Revenge of a Not-So-Pretty Girl
The trailer for Carolita Blythe’s young adult novel Revenge of a Not-So-Pretty Girl feels a bit different than the book trailers we usually see. It’s almost like the preview to a movie. It turns out this is exactly what the author was going for, as she tells us in her own words (including a reference to Aliens 3!).
The trailer for Revenge of A Not-So-Pretty Girl only takes into account the first couple of chapters of the novel. I did this in part because I didn’t want to get too much in the way of the reader’s imagination of how people and places looked. This meant keeping location to a minimum. It also meant casting actors who closely fit the physical description of the characters in the book.
Also, I am a movie junkie. If I get to the theater too late and miss the trailers, I’m out of sorts. A well made, suspenseful trailer that teases me just enough will make me want to see that movie. On the other hand, I’ve seen trailers that were so long and gave away so much of the movie’s plot, I didn’t think I needed to see the actual movie. Taking that into account, I thought of some of my favorite trailers and the one that really stood out for me was the one for Aliens 3 several years ago. There was a very abbreviated version with Sigourney Weaver’s character Ripley breathing heavily and cowering in fear in the right corner of the screen. The entire left side of the screen was empty. A few seconds later, the giant head of the alien pops in, filling that left side. Suddenly, it’s mouth opens and a second set of nasty gory teeth shoots out, stopping a centimeter from Ripley’s face. Then came the tagline, “The Bitch is Back.” I nearly wet my pants because it was so good. Though my novel deals with a young girl’s attempt at turning her life around despite all the cards stacked against her, and not at all with trying to annihilate gory space beasts, I kept that Aliens 3 trailer in mind because I wanted this to look like a movie trailer and I wanted it to end with an air of suspense—with the audience going along on that emotional ride with Faye and wondering, Will that doorknob turn and that door open, and if it does, what will Faye find on the other side?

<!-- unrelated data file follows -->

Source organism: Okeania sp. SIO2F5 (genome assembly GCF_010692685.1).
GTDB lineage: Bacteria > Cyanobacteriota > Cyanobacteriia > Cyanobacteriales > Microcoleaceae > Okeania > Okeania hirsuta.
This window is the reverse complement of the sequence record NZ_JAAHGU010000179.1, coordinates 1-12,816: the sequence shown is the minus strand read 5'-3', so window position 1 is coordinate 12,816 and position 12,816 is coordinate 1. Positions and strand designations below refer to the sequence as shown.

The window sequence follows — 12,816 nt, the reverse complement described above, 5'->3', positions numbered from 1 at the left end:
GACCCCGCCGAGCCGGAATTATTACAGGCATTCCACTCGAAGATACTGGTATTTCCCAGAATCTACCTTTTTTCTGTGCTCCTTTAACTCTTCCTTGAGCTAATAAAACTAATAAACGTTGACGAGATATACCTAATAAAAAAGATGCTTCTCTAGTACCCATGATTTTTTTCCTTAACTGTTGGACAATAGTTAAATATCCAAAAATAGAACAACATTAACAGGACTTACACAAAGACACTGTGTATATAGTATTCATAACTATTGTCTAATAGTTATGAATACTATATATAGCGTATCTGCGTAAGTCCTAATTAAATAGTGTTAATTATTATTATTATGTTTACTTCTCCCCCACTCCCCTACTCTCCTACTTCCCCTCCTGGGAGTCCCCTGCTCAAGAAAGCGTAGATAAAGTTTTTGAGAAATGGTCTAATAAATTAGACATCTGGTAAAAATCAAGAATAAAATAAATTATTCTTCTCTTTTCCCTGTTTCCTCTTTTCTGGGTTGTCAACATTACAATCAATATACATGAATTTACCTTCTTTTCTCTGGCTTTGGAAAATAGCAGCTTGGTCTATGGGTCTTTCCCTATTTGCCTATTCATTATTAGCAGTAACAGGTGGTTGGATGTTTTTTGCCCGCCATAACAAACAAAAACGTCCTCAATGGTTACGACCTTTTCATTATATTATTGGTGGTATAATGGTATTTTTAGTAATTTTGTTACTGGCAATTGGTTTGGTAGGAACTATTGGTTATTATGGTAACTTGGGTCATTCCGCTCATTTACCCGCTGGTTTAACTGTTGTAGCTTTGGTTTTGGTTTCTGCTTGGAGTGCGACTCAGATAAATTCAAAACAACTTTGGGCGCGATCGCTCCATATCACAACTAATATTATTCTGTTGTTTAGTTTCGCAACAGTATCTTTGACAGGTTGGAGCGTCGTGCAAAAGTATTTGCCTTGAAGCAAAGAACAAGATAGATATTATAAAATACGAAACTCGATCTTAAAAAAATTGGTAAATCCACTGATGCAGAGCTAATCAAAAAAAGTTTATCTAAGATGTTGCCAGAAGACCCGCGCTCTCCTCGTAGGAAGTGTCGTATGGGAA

The novel starts off very gritty, with seemingly innocent young girls doing bad things. I wanted to make sure that came across, and Random House gave me leeway on whatever I wanted to shoot.
We had a small six-person crew that consisted of professional film people and friends, who came out and did anything we asked of them. And I have to acknowledge three people who put a lot of time and energy into the project, and who were a great help creatively. Johnny Simmons, an Emmy-nominated cinematographer shot the piece, Edgar Davis, who is a fabulous editor, cut it together, and producer Kingsley Gardner supplied the original music.
The novel received a starred Kirkus review, calling it “A compelling and believable journey,” and was just published this week by Random House’s Delacorte.
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